Disputatio:Verbum compositum

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Ok we have in Latin:

  1. Pre/suffication
    1. per+facere=perficere, semper+ternus=sempiternus
  2. Place or thing + agent
    1. mons+vagus=montivagus
  3. stem+another stem in genitive
    1. agri+cultura=agricultura
  4. Maybe a special case but ne+verb
    1. non+velle=nolle
    2. Maybe just non + any word, or should we count nonnumquam as non numquam? but nefas is definitely not ne fas...
  5. Adjective+noun frozen form
    1. again may be a special case, but hoc+die=hodie
  6. number+word
    1. tres+vir=triumvir, septem+mane=septimana

What else?

--Ioshus (disp) 05:43, 4 Aprilis 2007 (UTC)

Then, of course, we need to talk about how you make compounds in other languages. We should probably do that by language family, rather than individual languages. There is a similar manner of concatenate nonal adjectives in germanic languages, like "door mat", etc... --Ioshus (disp) 05:51, 4 Aprilis 2007 (UTC)
This whole topic is new to me, so I am basically stumbling in the dark. But flipping through the dictionary turned up postprincipium (prep. + noun), paterfamilias (noun + noun in gen. (but listed in OLD under pater) rather like agricultura) patefacio, horripilo (verb + verb), longaevus (adjective + noun, but the compound is an adj.) By the way, 'hebdomas' comes from ἕβδομας.Montivagus 07:12, 4 Aprilis 2007 (UTC)
Yes, yes, I used Roman letters, but that doesn't change the point...I was under the impression that ἕβδομας was formed just like septimana, semana, settimana, etc, (septem=hepta, hep+d=hebd)... 7 mornings... --Ioshus (disp) 08:00, 4 Aprilis 2007 (UTC)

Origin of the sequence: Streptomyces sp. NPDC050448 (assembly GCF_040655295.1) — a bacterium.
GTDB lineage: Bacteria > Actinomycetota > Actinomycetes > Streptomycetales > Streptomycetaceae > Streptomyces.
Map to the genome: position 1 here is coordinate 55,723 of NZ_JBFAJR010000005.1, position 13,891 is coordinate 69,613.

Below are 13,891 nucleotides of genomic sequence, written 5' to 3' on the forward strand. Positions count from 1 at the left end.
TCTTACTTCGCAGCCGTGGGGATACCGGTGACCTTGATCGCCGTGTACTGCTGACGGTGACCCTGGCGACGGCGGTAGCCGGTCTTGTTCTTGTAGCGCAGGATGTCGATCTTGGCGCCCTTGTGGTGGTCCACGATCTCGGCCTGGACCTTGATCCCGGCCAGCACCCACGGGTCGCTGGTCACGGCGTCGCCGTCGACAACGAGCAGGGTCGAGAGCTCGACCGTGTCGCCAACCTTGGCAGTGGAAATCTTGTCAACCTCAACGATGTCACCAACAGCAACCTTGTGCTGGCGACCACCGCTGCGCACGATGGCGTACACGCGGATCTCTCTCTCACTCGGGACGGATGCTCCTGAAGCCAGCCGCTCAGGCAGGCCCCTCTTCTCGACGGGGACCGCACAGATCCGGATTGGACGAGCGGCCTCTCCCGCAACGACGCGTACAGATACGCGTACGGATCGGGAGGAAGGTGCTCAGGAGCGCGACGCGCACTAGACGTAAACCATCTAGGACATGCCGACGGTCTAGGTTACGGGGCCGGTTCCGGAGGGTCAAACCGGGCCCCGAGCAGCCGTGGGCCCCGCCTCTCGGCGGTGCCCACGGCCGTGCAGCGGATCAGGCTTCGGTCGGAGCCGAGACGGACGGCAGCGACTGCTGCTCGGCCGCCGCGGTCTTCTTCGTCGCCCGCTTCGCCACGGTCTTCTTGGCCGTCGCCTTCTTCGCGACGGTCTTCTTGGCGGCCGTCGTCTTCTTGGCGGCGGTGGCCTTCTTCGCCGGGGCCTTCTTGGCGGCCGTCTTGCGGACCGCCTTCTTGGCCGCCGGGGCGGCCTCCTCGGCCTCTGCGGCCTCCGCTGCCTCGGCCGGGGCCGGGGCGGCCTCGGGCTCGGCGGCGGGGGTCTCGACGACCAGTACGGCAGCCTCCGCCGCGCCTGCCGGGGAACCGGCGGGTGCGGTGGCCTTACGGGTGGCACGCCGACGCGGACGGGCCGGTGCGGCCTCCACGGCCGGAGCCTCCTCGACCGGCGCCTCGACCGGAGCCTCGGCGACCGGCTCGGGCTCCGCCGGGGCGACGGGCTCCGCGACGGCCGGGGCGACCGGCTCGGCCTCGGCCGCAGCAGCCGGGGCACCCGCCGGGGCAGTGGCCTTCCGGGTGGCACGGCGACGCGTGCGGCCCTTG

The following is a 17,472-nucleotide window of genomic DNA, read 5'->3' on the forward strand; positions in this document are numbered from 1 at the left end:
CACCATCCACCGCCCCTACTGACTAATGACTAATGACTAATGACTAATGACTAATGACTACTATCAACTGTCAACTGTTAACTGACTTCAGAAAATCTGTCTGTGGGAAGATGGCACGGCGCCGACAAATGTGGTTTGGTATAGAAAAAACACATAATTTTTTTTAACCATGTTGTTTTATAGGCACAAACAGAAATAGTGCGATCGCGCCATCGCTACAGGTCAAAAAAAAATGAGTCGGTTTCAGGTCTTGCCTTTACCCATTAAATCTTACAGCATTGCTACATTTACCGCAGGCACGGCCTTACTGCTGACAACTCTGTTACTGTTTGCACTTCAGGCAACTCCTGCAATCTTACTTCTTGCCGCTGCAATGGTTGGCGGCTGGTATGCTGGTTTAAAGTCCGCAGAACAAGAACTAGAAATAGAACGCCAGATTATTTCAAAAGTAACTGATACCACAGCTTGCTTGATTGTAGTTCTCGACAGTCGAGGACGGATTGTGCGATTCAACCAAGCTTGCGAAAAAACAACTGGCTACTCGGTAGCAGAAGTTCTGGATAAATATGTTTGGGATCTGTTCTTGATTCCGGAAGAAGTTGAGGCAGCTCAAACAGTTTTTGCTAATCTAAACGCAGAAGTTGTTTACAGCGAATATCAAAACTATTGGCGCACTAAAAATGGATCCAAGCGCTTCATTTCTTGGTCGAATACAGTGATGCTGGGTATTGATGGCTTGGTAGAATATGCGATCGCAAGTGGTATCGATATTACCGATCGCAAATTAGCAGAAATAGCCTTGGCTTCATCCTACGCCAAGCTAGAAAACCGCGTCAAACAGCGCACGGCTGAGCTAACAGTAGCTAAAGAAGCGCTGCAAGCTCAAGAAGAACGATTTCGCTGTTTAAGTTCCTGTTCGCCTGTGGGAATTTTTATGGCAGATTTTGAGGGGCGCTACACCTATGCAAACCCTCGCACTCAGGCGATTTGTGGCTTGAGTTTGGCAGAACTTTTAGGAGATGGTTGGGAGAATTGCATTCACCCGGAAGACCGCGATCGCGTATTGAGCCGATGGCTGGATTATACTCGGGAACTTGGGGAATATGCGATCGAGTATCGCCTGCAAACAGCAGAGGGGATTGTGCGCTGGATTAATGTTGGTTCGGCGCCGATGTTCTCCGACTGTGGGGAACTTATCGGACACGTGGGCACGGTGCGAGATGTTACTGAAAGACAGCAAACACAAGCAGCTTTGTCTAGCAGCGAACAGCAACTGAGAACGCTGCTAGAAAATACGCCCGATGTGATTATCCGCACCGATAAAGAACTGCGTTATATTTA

I think you're wrong on that one (if you were right, hebdomas would be a portmanteau word!) But no, it parallels the Greek adjective hebdomos = seventh; it is a derived form rather than a compound.
I'm very glad you've started this article. The question of the part-of-speech of the two words that go into the compound (prep. + noun, noun + noun, etc.) might want to be separated from the question of how they relate to one another (your examples 2 and 3 are relevant to that). Sanskrit grammarians went deep into the issue. I might try a section on it. Andrew Dalby (disputatio) 08:53, 4 Aprilis 2007 (UTC)
Yeah, I did some research, and will certainly concede this point. Now, I'm wondering if I made that up, or if I was led astray by an errant Greek teacher. I have changed the example to triumvir and septimana.--Ioshus (disp) 17:39, 4 Aprilis 2007 (UTC)

What else?[fontem recensere]

  1. root plus verb
    1. mavolo < mag- + volo
  2. root plus noun
    1. Iuppiter < deus + pater
  3. noun plus noun in archaic genitive
    1. paterfamilias < pater + familias
  4. stem plus -cris
    1. mediocris < medio- + -cris

+Vide commentarium in Allen & Greenough s.v. "Compound Words," #264–#267. IacobusAmor 10:55, 4 Aprilis 2007 (UTC)

Cris?--Ioshus (disp) 17:39, 4 Aprilis 2007 (UTC)